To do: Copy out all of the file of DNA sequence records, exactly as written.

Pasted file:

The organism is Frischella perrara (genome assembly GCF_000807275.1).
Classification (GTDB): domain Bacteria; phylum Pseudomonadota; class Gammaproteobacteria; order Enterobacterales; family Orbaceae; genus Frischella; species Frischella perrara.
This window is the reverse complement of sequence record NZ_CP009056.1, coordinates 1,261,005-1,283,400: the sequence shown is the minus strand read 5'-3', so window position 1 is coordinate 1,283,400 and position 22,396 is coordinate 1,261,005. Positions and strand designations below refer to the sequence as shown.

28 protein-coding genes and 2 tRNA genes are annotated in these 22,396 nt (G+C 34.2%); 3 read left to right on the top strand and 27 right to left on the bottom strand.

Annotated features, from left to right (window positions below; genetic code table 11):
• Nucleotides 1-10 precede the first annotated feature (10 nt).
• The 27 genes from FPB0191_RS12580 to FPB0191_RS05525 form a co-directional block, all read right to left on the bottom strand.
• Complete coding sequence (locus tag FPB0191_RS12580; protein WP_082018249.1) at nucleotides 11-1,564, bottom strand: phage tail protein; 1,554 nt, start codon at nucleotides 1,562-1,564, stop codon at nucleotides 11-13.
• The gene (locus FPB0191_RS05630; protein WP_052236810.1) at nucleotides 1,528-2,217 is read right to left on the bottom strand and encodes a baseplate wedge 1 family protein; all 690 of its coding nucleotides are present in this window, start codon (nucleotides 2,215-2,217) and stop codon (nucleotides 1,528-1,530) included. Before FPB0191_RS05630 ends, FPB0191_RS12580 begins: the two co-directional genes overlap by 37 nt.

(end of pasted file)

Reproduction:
The organism is Frischella perrara (genome assembly GCF_000807275.1).
Classification (GTDB): domain Bacteria; phylum Pseudomonadota; class Gammaproteobacteria; order Enterobacterales; family Orbaceae; genus Frischella; species Frischella perrara.
This window is the reverse complement of sequence record NZ_CP009056.1, coordinates 1,261,005-1,283,400: the sequence shown is the minus strand read 5'-3', so window position 1 is coordinate 1,283,400 and position 22,396 is coordinate 1,261,005. Positions and strand designations below refer to the sequence as shown.

28 protein-coding genes and 2 tRNA genes are annotated in these 22,396 nt (G+C 34.2%); 3 read left to right on the top strand and 27 right to left on the bottom strand.

Annotated features, from left to right (window positions below; genetic code table 11):
• Nucleotides 1-10 precede the first annotated feature (10 nt).
• The 27 genes from FPB0191_RS12580 to FPB0191_RS05525 form a co-directional block, all read right to left on the bottom strand.
• Complete coding sequence (locus tag FPB0191_RS12580; protein WP_082018249.1) at nucleotides 11-1,564, bottom strand: phage tail protein; 1,554 nt, start codon at nucleotides 1,562-1,564, stop codon at nucleotides 11-13.
• The gene (locus FPB0191_RS05630; protein WP_052236810.1) at nucleotides 1,528-2,217 is read right to left on the bottom strand and encodes a baseplate wedge 1 family protein; all 690 of its coding nucleotides are present in this window, start codon (nucleotides 2,215-2,217) and stop codon (nucleotides 1,528-1,530) included. Before FPB0191_RS05630 ends, FPB0191_RS12580 begins: the two co-directional genes overlap by 37 nt.